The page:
That Her Majesty's subjects, the English, shall and may peaceably and quietly enter upon, improve, and forever enjoy, all and singular their rights of land and former settlements, properties and possessions, within the eastern parts of said Provinces of Massachusetts Bay and New Hampshire, together with all the islands, islets, shoars, beaches, and fisheries within the same, without any molestation or claims by us or any other Indians and be in no wais molested, interrupted, or disturbed therein. Saving unto the said Indians their own grounds, and free liberty for hunting, fishing, fowling, and all other their lawful liberties and privileges, as on the eleventh day of August, in the year of our Lord God one thousand six hundred and ninety-three.

That for mutual safety and benefit, all trade and commerce which hereafter may be allowed betwixt the English and Indians shall be in such places and under such management and regulations as shall be stated by Her Majesty's Governments of the said provinces respectively. And to prevent mischiefs and inconveniences the Indians shall not be allowed, for the present, and until they have liberty from the respective Governments, to come near to any of English plantations or settlements on this side of Saco River.

That if any controversy or difference at any time hereafter happen to arise betwixt any of the English or Indians, for any real or supposed wrong or injury done on the one side or the other, no private revenge shall be taken by the Indians for the same, but proper application shall be made to Her Majesty's Government, upon the place, for remedy thereof, in our course of justice, we hereby submitting ourselves to be ruled and governed by Her Majesty's laws, and desire to have the protection and benefit of same.

We confess that we have, contrary to all faith and justice, broken our articles with Sir William Phipps, Governor, made in the year of our Lord God 1693, and with the Earl of Bellomont, Governor, made in the year of our Lord God 1699, and the assurance we gave to his Excellency, Joseph Dudley, Esq., Governor, in the years of our Lord God 1702, in the month of August, and 1703, in the month of July, notwithstanding we have been well treted by the said Governors. And we resolve for the future not to be drawn into any perfidious treaty or correspondence, to the hurt of any of the subjects of Her Majesty the Queen of Great Britain, and if we know of any such we will seasonably reveal it to the English.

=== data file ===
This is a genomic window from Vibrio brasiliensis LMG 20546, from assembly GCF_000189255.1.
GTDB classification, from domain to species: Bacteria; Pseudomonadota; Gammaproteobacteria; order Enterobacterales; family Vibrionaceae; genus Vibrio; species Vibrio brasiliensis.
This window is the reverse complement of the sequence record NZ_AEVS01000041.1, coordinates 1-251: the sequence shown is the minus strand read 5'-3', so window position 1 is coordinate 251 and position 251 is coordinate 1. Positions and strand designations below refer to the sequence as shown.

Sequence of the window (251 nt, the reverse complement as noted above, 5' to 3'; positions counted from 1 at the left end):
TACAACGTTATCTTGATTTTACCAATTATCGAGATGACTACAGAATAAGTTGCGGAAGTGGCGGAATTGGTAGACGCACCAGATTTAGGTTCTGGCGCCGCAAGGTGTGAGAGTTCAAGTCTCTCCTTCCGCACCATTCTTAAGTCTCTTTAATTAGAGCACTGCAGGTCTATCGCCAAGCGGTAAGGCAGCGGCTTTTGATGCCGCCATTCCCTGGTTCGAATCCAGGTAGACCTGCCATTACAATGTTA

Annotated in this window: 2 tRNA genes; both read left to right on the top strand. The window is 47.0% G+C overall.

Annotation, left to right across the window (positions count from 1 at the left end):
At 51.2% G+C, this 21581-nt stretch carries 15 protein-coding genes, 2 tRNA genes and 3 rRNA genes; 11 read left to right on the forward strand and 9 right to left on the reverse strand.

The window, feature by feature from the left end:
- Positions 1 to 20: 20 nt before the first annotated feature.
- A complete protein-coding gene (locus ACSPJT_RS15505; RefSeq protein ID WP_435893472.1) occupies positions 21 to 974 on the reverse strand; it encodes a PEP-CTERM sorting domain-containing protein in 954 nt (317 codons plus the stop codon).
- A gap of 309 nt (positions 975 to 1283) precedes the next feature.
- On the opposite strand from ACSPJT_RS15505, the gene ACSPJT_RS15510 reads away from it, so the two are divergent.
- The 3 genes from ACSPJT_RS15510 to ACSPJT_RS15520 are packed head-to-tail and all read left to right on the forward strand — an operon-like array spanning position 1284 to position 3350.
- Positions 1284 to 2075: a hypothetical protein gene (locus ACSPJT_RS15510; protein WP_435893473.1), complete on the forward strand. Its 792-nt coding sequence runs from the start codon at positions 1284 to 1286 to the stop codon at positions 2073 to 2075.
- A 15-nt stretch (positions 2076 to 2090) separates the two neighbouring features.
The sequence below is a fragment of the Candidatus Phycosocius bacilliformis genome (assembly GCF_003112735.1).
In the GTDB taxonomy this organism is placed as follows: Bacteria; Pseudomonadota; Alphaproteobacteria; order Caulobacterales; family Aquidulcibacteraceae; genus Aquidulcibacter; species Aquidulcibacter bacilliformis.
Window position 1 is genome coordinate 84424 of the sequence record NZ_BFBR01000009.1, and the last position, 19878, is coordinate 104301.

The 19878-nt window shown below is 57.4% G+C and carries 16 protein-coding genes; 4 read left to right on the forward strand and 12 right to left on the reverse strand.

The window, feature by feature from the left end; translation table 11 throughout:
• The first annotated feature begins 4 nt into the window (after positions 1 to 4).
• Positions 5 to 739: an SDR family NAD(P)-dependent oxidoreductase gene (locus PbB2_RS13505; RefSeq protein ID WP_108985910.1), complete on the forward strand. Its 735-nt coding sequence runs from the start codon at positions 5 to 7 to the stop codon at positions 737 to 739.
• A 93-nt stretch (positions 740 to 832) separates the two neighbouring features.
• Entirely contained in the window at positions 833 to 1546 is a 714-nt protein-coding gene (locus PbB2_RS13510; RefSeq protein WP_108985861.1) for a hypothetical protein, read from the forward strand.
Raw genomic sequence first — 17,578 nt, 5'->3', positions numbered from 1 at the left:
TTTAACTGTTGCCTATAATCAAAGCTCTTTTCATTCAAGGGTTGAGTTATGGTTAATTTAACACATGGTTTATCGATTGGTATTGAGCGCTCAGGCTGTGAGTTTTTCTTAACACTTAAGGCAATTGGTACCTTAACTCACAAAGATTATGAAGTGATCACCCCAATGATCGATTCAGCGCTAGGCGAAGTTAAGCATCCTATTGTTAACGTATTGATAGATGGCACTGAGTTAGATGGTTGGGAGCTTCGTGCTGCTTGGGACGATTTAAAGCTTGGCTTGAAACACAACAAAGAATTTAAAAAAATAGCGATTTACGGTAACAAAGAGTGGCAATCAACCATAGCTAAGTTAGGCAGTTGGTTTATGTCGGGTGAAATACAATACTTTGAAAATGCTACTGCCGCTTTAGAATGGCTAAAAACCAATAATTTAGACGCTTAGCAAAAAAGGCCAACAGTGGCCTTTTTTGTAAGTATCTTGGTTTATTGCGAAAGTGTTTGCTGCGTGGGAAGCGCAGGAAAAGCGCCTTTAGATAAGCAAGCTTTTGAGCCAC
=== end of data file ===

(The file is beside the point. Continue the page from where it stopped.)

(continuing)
Wherefore, we whose names are hereunto subscribed, delegates for the several tribes of the Indians, belonging unto the River of Kenybeck, Amarascogen, St. Johns, Saco, Merrimac, and parts adjacent, being sensible of our great offence and folly in not complying with the aforsaid submission and agreements, and also of the sufferings and mischiefs that we have thereby exposed ourselves unto, do, in humble and submissive manner, cast ourselves upon Her Majesty's mercy for the pardon of our past rebellions, hostilities, and violations of our promises, praying to be received unto Her Majesty's grace and protections. And for and on behalfe of ourselves, and of all other the lndians belonging to the several rivers and places aforesaid, within the sovereignty of Her Majesty of Great Britain, do again acknowledge and profess our hearty and sinceer obedience unto the Crown of Great Britain, and do solemnly renew, ratify, and confirm all and every of the articles and agreements contained in the former and present submission.

This treaty to be humbly laid before Her Majesty, for her ratification and further orders. In witness whereof, we, the delegates aforesaid, by name Kireberuit, Iteansis, and Jackoit for Penobscot, Joseph and Eneas for St. Johns, Waracansit, Wedaranaquin, and Bomoseen for Kennebeck, have hereunto set our hands and seals, the day and year first above written.

(Frederic Kidder, "The Abenaki Indians, Their Treaties of 1713 and 1717 . . . ," Collections of the Maine Historical Society, 1st ser., 6 [1859]: 250-53.)